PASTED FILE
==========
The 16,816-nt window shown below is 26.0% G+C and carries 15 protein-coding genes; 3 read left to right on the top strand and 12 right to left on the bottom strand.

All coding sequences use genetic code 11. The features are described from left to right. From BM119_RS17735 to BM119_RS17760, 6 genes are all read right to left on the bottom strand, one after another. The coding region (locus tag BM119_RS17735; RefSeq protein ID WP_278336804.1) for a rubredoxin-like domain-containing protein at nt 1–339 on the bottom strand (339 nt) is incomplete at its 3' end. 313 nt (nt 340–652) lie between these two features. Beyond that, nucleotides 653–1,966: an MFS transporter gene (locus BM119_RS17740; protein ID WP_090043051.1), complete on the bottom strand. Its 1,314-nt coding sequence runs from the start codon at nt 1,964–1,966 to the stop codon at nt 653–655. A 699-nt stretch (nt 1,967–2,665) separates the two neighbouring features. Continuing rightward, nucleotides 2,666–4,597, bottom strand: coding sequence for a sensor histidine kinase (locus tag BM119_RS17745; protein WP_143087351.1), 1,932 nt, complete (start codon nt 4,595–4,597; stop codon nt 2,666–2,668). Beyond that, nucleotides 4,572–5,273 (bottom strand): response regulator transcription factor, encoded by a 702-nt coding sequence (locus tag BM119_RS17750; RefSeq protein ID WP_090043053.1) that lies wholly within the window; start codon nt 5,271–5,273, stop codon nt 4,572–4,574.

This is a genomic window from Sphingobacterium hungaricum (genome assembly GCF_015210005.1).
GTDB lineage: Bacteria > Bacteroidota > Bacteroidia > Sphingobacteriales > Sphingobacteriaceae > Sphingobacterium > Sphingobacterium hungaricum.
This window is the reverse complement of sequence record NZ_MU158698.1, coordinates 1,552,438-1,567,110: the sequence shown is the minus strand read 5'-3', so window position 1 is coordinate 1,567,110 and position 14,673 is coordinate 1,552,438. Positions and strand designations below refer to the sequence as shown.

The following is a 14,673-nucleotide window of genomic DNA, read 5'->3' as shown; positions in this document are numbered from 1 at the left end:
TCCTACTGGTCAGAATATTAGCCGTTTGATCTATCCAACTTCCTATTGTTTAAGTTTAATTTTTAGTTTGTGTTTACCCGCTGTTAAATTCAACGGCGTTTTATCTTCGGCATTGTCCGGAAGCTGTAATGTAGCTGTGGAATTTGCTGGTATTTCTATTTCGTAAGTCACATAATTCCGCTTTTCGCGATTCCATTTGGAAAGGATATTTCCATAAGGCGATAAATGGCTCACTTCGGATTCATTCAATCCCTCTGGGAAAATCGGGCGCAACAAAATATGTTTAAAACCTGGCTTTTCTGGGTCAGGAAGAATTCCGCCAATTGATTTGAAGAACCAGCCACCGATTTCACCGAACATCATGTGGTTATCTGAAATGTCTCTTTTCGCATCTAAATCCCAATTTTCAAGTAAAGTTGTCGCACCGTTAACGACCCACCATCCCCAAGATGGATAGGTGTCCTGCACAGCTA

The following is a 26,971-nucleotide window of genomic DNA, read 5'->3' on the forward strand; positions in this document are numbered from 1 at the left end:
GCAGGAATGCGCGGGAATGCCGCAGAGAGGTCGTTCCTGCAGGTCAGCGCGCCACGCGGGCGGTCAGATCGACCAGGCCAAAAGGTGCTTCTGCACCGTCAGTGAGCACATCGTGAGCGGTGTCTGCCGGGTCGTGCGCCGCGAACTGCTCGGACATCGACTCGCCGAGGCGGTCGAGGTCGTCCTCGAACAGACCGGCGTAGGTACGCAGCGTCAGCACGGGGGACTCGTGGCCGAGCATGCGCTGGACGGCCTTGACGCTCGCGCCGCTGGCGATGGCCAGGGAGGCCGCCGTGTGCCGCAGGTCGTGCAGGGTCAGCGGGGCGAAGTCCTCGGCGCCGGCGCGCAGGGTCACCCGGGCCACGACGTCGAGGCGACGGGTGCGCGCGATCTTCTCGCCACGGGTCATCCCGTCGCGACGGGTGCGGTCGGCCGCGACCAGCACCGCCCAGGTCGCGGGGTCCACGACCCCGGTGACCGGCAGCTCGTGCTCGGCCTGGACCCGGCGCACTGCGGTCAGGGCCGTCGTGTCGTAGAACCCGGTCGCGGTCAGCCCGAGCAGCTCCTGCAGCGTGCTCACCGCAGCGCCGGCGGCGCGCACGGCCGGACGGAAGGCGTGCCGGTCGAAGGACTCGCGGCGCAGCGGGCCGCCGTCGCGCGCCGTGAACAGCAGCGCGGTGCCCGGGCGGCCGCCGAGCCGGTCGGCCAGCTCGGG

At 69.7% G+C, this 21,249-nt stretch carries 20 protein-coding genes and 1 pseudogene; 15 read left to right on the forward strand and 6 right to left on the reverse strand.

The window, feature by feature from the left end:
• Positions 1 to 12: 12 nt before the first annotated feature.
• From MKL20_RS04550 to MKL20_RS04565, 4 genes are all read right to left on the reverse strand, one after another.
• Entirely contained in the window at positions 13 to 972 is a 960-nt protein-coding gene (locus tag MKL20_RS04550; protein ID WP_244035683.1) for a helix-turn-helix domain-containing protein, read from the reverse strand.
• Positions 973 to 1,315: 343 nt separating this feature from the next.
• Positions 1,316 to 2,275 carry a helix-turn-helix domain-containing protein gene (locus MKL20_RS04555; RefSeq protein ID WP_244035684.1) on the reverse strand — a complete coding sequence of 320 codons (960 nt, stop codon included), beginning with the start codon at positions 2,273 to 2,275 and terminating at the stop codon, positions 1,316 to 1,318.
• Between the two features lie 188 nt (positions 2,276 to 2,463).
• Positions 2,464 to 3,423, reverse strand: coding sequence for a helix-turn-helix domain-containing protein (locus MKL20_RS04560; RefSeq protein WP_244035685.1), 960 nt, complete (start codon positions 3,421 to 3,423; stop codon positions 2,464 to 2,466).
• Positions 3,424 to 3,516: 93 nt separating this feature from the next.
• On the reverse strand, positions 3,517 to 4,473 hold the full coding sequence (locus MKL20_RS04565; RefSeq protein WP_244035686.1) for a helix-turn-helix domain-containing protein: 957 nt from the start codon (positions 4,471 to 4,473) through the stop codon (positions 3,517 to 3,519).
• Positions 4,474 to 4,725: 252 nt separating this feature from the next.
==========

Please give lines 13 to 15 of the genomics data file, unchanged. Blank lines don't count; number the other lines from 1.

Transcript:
• From MKL20_RS04550 to MKL20_RS04565, 4 genes are all read right to left on the reverse strand, one after another.
• Entirely contained in the window at positions 13 to 972 is a 960-nt protein-coding gene (locus tag MKL20_RS04550; protein ID WP_244035683.1) for a helix-turn-helix domain-containing protein, read from the reverse strand.
• Positions 973 to 1,315: 343 nt separating this feature from the next.